In the current regulatory environment, there’s still much confusion over the legal status of cryptocurrency miners. This is especially complicated if the miners are approving tokens considered to be securities.
On April 4th, a FINRA-registered broker-dealer Templum petitioned the SEC for a simple question: what’s the legal status of cryptocurrency miners? They said in their letter:
“Chairman Clayton has stated that nearly every Initial Coin Offering has involved the sale of a security. However, it is unclear if miners of digital assets that are securities be required to register as a broker-dealer under the Securities and Exchange Act of 34. We encourage the SEC to provide formal guidance to the industry on this issue.”
Since then, we haven’t received a response. However, if miners are creating securities or participating in transactions of them, then the legal implications of this question could be profound.
The JOBS Act Needs an Update
Based on the JOBS Act of 2012, the SEC’s A+ crowdfunding regulations allow companies to issue and sell securities to non-accredited investors via two tiers, either for $20M or $50M over a 12-month period.
However, as Blockstack said when they launched in 2017, the current legislation is already outdated. Why would a token issuance require the same laws and regulations as debt or equity? This places miners and those who stake in an awkward position since they are effectively making the security token possible. This may make them liable… or does it?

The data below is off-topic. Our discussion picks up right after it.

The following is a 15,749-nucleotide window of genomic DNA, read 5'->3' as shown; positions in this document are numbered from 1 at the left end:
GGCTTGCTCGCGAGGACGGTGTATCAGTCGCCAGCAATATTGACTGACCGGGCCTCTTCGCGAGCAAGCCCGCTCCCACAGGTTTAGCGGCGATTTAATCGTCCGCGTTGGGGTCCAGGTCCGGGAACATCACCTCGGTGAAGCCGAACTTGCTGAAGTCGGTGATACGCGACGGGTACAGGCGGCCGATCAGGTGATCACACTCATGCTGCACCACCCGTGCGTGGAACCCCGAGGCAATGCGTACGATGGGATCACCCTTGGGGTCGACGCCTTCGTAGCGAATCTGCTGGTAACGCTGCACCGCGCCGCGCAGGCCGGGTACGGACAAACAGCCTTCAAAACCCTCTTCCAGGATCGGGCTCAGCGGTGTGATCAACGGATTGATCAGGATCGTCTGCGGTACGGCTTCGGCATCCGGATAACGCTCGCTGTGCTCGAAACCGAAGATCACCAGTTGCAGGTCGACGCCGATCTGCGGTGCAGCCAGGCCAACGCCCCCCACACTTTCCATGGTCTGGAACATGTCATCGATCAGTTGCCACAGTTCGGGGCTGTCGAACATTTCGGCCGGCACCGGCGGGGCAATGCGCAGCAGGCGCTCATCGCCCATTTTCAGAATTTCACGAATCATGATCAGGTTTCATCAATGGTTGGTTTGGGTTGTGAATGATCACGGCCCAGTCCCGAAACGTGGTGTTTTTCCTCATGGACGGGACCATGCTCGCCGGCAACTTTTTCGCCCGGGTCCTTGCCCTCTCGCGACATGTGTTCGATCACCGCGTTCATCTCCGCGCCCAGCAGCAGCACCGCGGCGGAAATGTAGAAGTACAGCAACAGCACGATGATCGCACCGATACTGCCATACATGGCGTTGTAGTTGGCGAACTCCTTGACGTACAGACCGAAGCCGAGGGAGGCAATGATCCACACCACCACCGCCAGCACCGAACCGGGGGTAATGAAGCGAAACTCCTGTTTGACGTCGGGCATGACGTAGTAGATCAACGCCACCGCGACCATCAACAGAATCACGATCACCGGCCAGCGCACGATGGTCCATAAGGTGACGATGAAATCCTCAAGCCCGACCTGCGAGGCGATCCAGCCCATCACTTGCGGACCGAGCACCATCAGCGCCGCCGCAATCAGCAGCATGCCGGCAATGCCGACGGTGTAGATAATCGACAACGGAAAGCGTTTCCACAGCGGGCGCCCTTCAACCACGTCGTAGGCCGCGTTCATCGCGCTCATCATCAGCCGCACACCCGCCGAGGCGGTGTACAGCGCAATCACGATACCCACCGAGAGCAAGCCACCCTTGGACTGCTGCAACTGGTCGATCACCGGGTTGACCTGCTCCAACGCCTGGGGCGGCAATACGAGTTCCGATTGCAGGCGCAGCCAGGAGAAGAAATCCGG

Arguably, the regulatory position on this question should be, simply put, none. Miners aren’t broker-dealers because they are not actively involved in managing transactions or issuances. They are just allowing for computational solving to render this process trustless. There is no need to provide licenses for miners since they have no real influence. It would be akin to requiring a robot to register itself for its administrative decisions. It’s just input and output; there’s no capacity for human malfeasance.
However, the remaining question then is: should mining companies be required to register themselves separately? Perhaps not as broker-dealers, but an altogether new legal category may be appropriate.
Do you believe cryptocurrency miners should legally be considered broker-dealers? Let us know your thoughts below.
Image courtesy of Nikkei Asian Review.